By Somali K Chakrabarti
Illiteracy is a major problem that impedes the development of a country.
At 287 million, India has the highest population of illiterate adults.
According to a report by UNESCO, India is one of the ten countries with more than 10 million illiterate adults.
Due to poverty, marginalization, and inadequate facilities many children in India do not have access to primary education, which impacts a child’s overall development.
Expanding access to education, through formal or informal programs, is therefore vital for improving children’s development, increasing the efficiency of the education system, and for reducing inequity in the broader society.
Varanasi Boat School – a novel concept
One such initiative has been taken up at Varanasi in Uttar Pradesh. Varanasi, the spiritual and religious hub in India, has also been the home to many poets, writers and philosophers like Kabir, Munshi Premchand, Jaishankar Prasad, Tulsidas.
As tourists flock on the banks of river Ganga throughout the year, Hari, a local 10 year old child spends his time his time loitering on the banks of river. He has other friends of his age who join him on the ghats. Together these children engage in different sorts of trades and other activities, and wander aimlessly on the streets. Learning or going to school doesn’t interest them at all.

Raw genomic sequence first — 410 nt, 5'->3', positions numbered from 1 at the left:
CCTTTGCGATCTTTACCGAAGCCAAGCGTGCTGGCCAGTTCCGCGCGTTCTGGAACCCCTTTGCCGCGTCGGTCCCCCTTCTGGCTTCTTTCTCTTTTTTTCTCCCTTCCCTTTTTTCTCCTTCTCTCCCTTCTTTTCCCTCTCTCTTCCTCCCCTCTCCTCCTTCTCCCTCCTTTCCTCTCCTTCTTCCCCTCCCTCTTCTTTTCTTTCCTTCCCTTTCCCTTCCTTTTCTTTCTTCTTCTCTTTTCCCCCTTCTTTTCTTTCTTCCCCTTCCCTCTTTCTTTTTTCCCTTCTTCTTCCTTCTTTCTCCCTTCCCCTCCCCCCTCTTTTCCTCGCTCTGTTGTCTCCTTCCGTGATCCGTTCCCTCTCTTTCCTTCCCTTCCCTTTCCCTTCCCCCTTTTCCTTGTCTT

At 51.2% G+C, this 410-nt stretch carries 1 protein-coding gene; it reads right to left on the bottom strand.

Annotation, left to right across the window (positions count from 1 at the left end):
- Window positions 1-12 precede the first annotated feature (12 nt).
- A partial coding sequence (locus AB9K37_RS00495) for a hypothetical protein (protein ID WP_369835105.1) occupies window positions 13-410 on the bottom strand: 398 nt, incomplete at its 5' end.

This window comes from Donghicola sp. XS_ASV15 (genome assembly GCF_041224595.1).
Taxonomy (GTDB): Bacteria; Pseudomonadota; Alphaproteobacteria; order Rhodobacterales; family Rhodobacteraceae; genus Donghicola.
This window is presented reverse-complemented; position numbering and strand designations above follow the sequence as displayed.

To get children such as Hari, interested in the process of learning, and keep them off the streets of Varanasi, NGO Guria has come up with a unique and innovative concept of a “Boat School”. After some amount of convincing, Hari agreed to go and see the boat school.
Intially he was hesitant, but now he enjoys going there with his friends. They spend two hours after their regular school in the Boat School, and study, play or revise without any pressure or tension. They now have ‘opportunities to listen to stories, learn rhymes, indulge in imaginative play, ask questions, play simple games and do simple problem solving.
A parallel education system
This parallel education system provides a stimulating and ideal learning environment that creates a “feel good” experience for Hari and has helped him to develop a positive self-image.
This experiment to promote active and interactive learning is conducive to the children’s overall development.
There is still a lot more potential to enhance learning opportunities for these children, by bringing about a magical transformation with restoration of the interiors, providing necessary books, CDs, furniture and toys.
This experiment, if successful, will be replicated in other cities too.
Let’s hope that the Journey of Doing Right helps to shape the future of children like Hari in the holy city.
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